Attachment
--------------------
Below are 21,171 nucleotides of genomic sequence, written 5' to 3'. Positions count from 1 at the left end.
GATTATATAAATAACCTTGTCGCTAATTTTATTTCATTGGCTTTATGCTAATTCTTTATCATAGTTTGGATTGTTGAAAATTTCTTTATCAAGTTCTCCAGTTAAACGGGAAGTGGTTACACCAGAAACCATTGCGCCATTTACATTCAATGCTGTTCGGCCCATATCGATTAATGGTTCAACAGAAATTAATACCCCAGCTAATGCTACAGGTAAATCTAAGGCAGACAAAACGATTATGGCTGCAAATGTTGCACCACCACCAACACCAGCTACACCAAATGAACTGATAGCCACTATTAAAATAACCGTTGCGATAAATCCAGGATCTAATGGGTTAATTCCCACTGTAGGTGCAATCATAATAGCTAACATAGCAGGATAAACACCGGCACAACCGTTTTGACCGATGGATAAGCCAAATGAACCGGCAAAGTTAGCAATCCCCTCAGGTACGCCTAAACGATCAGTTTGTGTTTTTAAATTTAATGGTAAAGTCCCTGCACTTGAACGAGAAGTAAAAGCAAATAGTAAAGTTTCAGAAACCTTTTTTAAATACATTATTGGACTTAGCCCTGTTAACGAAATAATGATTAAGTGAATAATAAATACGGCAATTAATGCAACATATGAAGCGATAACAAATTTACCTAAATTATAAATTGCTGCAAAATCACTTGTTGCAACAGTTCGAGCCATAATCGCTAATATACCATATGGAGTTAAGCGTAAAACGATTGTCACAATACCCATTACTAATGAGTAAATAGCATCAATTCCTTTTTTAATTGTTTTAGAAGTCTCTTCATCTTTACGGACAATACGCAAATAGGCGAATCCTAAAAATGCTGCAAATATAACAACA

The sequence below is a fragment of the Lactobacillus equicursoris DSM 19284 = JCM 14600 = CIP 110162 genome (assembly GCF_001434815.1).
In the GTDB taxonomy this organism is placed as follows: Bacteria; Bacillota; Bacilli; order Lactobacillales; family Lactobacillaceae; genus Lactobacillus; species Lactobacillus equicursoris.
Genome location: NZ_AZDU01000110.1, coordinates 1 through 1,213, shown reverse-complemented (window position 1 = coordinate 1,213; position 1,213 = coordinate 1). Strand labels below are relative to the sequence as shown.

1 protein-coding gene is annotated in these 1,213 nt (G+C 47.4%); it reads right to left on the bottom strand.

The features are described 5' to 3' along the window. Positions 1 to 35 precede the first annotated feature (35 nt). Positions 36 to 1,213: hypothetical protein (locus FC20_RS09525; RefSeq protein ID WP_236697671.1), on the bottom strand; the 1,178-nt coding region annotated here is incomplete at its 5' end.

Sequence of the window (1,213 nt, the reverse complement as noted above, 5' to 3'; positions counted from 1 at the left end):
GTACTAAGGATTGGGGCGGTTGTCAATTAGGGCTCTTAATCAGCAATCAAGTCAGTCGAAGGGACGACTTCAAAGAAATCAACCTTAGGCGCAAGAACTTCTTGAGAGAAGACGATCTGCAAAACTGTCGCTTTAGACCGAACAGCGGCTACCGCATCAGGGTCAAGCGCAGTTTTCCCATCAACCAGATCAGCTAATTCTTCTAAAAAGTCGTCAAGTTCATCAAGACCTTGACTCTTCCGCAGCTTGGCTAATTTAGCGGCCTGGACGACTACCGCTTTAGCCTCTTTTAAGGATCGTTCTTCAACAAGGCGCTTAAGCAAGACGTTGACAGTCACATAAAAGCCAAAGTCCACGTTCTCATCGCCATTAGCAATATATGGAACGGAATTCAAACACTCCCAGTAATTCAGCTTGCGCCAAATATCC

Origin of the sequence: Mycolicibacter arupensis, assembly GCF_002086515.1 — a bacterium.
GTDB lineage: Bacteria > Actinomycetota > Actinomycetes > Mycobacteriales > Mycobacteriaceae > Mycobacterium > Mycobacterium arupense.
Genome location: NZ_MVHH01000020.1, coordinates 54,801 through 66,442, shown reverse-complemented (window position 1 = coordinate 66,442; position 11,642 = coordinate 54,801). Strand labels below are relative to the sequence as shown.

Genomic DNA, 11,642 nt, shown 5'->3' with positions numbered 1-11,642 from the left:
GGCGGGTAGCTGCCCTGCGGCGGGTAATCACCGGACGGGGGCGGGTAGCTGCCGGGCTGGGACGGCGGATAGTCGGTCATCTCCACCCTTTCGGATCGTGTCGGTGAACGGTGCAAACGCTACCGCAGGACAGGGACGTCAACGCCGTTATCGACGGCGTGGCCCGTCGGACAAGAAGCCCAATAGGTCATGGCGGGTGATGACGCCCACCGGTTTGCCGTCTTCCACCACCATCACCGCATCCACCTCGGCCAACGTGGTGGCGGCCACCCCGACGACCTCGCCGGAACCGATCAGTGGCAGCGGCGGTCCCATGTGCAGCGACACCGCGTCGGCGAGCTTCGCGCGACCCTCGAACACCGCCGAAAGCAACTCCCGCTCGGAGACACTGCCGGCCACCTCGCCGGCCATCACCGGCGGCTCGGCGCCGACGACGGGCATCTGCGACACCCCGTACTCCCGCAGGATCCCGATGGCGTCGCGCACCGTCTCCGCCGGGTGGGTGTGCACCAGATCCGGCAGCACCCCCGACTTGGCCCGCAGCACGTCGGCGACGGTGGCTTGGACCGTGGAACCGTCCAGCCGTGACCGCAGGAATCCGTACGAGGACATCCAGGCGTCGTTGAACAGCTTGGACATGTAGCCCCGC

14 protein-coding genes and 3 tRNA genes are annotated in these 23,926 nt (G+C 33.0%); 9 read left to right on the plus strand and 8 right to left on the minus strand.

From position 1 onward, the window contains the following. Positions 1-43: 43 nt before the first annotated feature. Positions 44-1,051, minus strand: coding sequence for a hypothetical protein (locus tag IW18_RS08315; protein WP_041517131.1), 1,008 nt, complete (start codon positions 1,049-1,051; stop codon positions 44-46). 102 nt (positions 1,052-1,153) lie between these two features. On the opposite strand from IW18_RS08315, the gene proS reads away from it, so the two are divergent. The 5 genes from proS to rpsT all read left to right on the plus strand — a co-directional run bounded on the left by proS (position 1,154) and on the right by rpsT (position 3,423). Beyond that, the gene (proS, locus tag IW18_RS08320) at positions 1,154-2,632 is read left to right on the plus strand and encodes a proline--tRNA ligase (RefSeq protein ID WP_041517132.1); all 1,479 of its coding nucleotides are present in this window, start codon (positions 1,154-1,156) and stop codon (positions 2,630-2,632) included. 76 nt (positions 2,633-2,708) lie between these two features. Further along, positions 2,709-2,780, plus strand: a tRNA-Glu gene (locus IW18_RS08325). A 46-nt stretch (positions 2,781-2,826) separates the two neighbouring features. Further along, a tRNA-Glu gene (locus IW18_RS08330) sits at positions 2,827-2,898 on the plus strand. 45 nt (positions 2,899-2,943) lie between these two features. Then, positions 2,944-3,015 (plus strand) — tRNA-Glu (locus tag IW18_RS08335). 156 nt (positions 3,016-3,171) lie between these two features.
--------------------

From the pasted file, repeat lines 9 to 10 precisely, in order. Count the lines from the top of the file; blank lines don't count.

GTACTAAGGATTGGGGCGGTTGTCAATTAGGGCTCTTAATCAGCAATCAAGTCAGTCGAAGGGACGACTTCAAAGAAATCAACCTTAGGCGCAAGAACTTCTTGAGAGAAGACGATCTGCAAAACTGTCGCTTTAGACCGAACAGCGGCTACCGCATCAGGGTCAAGCGCAGTTTTCCCATCAACCAGATCAGCTAATTCTTCTAAAAAGTCGTCAAGTTCATCAAGACCTTGACTCTTCCGCAGCTTGGCTAATTTAGCGGCCTGGACGACTACCGCTTTAGCCTCTTTTAAGGATCGTTCTTCAACAAGGCGCTTAAGCAAGACGTTGACAGTCACATAAAAGCCAAAGTCCACGTTCTCATCGCCATTAGCAATATATGGAACGGAATTCAAACACTCCCAGTAATTCAGCTTGCGCCAAATATCC

Origin of the sequence: Mycolicibacter arupensis, assembly GCF_002086515.1 — a bacterium.